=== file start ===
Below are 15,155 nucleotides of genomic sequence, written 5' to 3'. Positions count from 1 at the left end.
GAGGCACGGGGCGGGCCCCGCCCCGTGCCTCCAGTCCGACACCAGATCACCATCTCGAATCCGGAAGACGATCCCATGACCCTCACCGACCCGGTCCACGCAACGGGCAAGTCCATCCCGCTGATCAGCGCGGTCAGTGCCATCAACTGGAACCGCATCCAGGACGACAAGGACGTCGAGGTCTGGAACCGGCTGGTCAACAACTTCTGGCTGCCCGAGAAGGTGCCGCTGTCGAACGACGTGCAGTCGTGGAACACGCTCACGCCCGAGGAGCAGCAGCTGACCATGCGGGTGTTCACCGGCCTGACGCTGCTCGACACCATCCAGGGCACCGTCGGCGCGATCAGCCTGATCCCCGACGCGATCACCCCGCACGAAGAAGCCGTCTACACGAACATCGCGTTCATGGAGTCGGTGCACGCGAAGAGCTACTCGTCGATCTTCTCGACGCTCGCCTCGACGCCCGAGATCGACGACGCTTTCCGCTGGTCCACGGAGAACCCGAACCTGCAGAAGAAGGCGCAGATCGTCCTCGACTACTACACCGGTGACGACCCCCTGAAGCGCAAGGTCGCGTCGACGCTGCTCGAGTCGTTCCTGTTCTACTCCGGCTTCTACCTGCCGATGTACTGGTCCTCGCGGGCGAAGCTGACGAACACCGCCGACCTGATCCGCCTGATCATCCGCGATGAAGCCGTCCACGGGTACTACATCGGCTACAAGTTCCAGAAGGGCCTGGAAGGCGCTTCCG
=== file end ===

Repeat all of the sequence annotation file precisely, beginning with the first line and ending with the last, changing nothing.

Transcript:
Below are 15,155 nucleotides of genomic sequence, written 5' to 3'. Positions count from 1 at the left end.
GAGGCACGGGGCGGGCCCCGCCCCGTGCCTCCAGTCCGACACCAGATCACCATCTCGAATCCGGAAGACGATCCCATGACCCTCACCGACCCGGTCCACGCAACGGGCAAGTCCATCCCGCTGATCAGCGCGGTCAGTGCCATCAACTGGAACCGCATCCAGGACGACAAGGACGTCGAGGTCTGGAACCGGCTGGTCAACAACTTCTGGCTGCCCGAGAAGGTGCCGCTGTCGAACGACGTGCAGTCGTGGAACACGCTCACGCCCGAGGAGCAGCAGCTGACCATGCGGGTGTTCACCGGCCTGACGCTGCTCGACACCATCCAGGGCACCGTCGGCGCGATCAGCCTGATCCCCGACGCGATCACCCCGCACGAAGAAGCCGTCTACACGAACATCGCGTTCATGGAGTCGGTGCACGCGAAGAGCTACTCGTCGATCTTCTCGACGCTCGCCTCGACGCCCGAGATCGACGACGCTTTCCGCTGGTCCACGGAGAACCCGAACCTGCAGAAGAAGGCGCAGATCGTCCTCGACTACTACACCGGTGACGACCCCCTGAAGCGCAAGGTCGCGTCGACGCTGCTCGAGTCGTTCCTGTTCTACTCCGGCTTCTACCTGCCGATGTACTGGTCCTCGCGGGCGAAGCTGACGAACACCGCCGACCTGATCCGCCTGATCATCCGCGATGAAGCCGTCCACGGGTACTACATCGGCTACAAGTTCCAGAAGGGCCTGGAAGGCGCTTCCG